A neighborhood in Millburn, New Jersey is attempting to force an Orthodox Jewish Synagogue out because it meets in a home. But First Liberty Institute is standing with the synagogue members and their religious liberty rights.
The case, Welch v. Chai Center for Living Judaism, is currently before the New Jersey Supreme Court. First Liberty attorneys submitted an amicus, or “friend of the court” brief in the case earlier this month.
First Liberty attorneys believe their amicus brief could impact the court’s decision.
“An effective amicus brief can assist a court in deciding issues that have potential ramifications behind the case at hand,” said Mike Berry, First Liberty Senior Counsel.
First Liberty claims that the outcome in Welch v. Chai Center for Living Judaism could affect the freedom of other houses of worship in America.
BACKGROUND: CHAI CENTER FOR LIVING JUDAISM
The Chai Center for Living Judaism is an Orthodox Jewish synagogue in the Township of Milburn, New Jersey, led by Rabbi Mendel Bogomilsky. Like many Orthodox Jewish synagogues, the Chai Center house of worship must be located within walking distance of its members’ homes, “because they’re not allowed to drive on the Sabbath,” First Liberty Senior Counsel Justin Butterfield told OneNewsNow.
The legal battle began when some neighbors filed a lawsuit claiming the synagogue violated deed restrictions on its property.
While neighbors demand the removal of the synagogue from a neighborhood, Butterfield says this will burden the Chai Center’s religious exercise.
“Restrictive covenants should not be misused to discriminate against religious groups,” Richard Ranieri, partner at Weber Gallagher, the law firm defending the synagogue, says. “Here, enforcing these restrictive covenants against the Chai Center would force the center out of the community simply because it is a religious institution.”
FIRST LIBERTY ARGUES FOR THE CHAI CENTER’S FREEDOM
In the amicus brief submitted to the New Jersey Supreme Court October 20, First Liberty describes “a troubling rise in the use of restrictive covenants to attempt to force unwanted houses of worship out of communities.”
First Liberty attorneys go on to argue that forcing the Chai Center to move from its residential location will require all Orthodox Jewish members of the Center to either move, violate their religious beliefs, or forego religious assembly.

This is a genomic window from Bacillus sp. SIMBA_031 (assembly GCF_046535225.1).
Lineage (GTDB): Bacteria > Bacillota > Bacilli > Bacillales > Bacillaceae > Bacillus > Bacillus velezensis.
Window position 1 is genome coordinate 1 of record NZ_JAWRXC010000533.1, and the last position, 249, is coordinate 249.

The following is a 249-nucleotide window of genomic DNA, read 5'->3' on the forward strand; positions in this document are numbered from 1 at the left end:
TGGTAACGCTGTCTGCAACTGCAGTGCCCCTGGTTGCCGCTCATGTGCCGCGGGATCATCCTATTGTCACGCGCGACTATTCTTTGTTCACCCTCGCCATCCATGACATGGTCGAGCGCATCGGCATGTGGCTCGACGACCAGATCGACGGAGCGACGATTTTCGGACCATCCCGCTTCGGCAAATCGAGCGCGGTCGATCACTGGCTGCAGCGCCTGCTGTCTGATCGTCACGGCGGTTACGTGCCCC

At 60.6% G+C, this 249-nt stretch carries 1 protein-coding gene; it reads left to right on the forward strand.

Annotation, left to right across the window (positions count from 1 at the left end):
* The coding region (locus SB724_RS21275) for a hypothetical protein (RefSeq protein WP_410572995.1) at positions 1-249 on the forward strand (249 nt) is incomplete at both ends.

And while First Liberty attorneys ardently oppose the violation of the Chai Center’s rights, they also believe the outcome of the case could have bigger ramifications. As the brief states:
This case is important to First Liberty and to our clients because it will set an important precedent as to the extent to which restrictive covenants may be enforced against religious houses of worship in ways that stop religious practice in a community or are potentially discriminatory against unwanted religious groups.
THE GROWING POWER OF AMICUS BRIEFS
Even though First Liberty is not representing the Chai Center itself, First Liberty attorneys believe their amicus brief could carry weight with the justices.
“Increasingly, amicus curiae briefs are becoming a larger part of appellate litigation,” Berry explained. “Many litigators are realizing that they can be an effective way to influence the outcome of litigation and can address arguments that might fall outside the narrow scope of issues directly before the parties.”
FIRST LIBERTY’S RECORD PROTECTING SYNAGOGUES
This is not the first time First Liberty has supported a Jewish synagogue in its time of legal trouble.
One ongoing case deals with the same problem that is currently before the New Jersey Supreme Court — whether members of a synagogue can hold their weekly meetings in a neighborhood residence. First Liberty client Congregation Toras Chaim has been fighting this legal battle for years.
Just a few weeks ago, First Liberty stepped in to help a California synagogue banned from performing a religious ceremony during Yom Kippur.
“The Chai Center’s ability to assemble for worship is essential to their First Amendment free exercise of religion,” Butterfield said. “The congregation has the right to gather for worship without discrimination. Forcing an Orthodox Jewish synagogue out of its community is forcing Orthodox Jewish religious practice out of that community.”
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